As the first recovered member from a family in which alcoholism was rampant, Jerry’s impact on the rest of the large family would prove to be profound. Certainly, my generation owes a huge debt of gratitude to that man, as four out of seven of my immediate family are members of AA. It is a family disease, but it is also a family recovery.

    The wedding came off, with many hitches, and the adventure began. Jim was drafted for the war, and was sent to study languages at the University of Minnesota, where Rosemary was able to join him for a few months. He was to become a Japanese interpreter, and was sent to Hawaii for the next year or so, until the war ended. Rosemary, now pregnant with their first son, returned to Pittsburgh. The rest, as they say, was history. I came along, their sixth child and fifth son, a mere eight years later. By then, the family was in total chaos, as Rosemary’s alcoholism began to go off the rails.

    (Photo above - Mom and Dad in Key West during one of their last journeys together. They traveled the world together, many times)
  • Nine years later her little brother, Pat, who’d found AA through a fellow their Uncle Jerry had tried to help for years but never got sober himself, was there for Rosemary when she finally reached out to him for help. She got sober, and went on to work with thousands of alcoholics for the rest of her life. Jim helped Alanon get going in the Pittsburgh area, the program designed for the spouses and families of alcoholics. There, he would find his niche, and discover he had a real knack for helping people in trouble. He would continue to help others in this fashion for the rest of his life, even from his death bed, 40 some years later.

    He’d had a hotline tied to their home phone, and even though he was no longer responsible for it, somehow a call came through, and he took it. He didn’t let the caller know about his own condition (dying), but rather spent the next hour or so providing comfort and wise counsel, being there for that person. After that, he got back to the business of dying. So typical of him.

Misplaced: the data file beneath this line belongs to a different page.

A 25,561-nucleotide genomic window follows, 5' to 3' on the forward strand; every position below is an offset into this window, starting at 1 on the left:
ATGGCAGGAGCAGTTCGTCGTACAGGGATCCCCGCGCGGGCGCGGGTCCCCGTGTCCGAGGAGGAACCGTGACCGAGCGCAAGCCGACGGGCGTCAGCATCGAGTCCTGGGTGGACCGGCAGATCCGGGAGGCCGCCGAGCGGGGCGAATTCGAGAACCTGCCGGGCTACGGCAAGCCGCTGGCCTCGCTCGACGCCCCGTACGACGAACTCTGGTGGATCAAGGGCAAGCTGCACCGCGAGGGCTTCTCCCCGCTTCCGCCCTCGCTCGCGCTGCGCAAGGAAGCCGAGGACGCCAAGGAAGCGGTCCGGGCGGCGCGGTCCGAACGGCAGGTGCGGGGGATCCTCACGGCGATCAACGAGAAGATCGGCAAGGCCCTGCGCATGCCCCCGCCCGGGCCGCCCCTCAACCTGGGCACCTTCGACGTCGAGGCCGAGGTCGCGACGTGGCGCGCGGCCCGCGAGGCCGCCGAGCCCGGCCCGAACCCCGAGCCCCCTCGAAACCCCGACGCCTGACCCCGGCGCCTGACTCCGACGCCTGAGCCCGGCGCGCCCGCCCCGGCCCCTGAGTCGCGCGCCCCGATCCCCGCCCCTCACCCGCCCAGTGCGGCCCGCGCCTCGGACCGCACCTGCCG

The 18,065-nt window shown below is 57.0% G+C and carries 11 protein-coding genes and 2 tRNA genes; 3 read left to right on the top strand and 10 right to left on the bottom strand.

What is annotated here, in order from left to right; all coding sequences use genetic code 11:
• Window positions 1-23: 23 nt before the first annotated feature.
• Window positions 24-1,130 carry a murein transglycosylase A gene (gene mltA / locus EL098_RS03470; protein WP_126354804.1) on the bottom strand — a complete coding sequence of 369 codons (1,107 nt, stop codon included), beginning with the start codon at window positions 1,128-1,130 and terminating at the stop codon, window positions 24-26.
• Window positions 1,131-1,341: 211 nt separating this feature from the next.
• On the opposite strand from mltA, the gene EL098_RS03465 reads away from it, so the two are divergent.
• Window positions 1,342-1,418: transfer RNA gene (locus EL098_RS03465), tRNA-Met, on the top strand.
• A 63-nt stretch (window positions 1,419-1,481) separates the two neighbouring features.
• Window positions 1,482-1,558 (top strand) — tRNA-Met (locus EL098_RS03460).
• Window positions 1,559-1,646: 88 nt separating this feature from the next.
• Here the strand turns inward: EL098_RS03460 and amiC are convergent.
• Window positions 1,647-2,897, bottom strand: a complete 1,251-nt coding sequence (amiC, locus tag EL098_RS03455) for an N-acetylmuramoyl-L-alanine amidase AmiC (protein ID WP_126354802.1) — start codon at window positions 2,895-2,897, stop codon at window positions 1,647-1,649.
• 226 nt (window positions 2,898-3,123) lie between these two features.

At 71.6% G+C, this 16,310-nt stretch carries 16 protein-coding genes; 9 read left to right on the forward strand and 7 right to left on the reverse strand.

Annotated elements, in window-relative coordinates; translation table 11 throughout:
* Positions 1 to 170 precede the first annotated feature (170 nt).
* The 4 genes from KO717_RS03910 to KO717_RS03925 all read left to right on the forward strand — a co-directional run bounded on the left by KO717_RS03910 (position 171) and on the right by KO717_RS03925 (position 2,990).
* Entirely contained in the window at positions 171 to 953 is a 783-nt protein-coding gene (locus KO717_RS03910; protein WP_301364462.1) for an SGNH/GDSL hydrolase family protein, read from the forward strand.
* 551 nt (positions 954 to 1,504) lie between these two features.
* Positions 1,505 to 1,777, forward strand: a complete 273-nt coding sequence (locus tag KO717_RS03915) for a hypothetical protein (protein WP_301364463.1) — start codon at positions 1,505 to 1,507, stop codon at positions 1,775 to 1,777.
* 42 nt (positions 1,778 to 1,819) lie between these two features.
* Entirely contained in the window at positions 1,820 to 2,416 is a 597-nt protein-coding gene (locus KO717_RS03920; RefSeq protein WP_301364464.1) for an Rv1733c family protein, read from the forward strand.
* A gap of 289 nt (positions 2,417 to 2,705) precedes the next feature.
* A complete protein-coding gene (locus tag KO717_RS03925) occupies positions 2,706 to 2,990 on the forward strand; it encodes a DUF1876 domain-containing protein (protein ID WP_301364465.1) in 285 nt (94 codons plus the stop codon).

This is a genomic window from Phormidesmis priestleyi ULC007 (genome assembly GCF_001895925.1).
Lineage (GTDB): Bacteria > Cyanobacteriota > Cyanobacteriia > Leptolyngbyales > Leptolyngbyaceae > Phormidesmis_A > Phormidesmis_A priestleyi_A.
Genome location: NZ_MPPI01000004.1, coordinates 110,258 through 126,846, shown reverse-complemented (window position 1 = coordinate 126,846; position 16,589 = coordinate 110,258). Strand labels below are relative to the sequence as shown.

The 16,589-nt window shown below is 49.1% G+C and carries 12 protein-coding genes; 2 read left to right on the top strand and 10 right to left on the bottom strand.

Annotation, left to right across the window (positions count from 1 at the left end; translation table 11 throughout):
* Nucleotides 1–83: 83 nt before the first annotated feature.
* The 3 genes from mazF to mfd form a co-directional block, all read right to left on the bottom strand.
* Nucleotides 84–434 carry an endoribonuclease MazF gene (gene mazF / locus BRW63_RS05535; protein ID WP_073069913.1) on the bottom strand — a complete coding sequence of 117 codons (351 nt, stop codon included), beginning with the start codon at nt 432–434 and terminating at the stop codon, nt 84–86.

We celebrated their 50th anniversary in style, in Pittsburgh, less than a year before Dad passed away. It was a glorious celebration, put together by my brother Brian, and attended by many who knew and loved them through the years, including much of the large family.

    The seven of us kids sat with Mom and Dad at a table in the center of the large ballroom, with about 120 of our closest friends and family sitting at tables arranged in a large oval all around us. We each took turns toasting the remarkable couple who called themselves our parents.

    That was really something – a moment I will always remember and cherish. Happy Anniversary, Mom and Dad. You guys done good.

    (Photo above - Mom's brother Pat, who got her into AA. We still consider Uncle Jerry and Uncle Pat, a couple of drunks, as saints in this family. Their example showed many of us a way out of hell)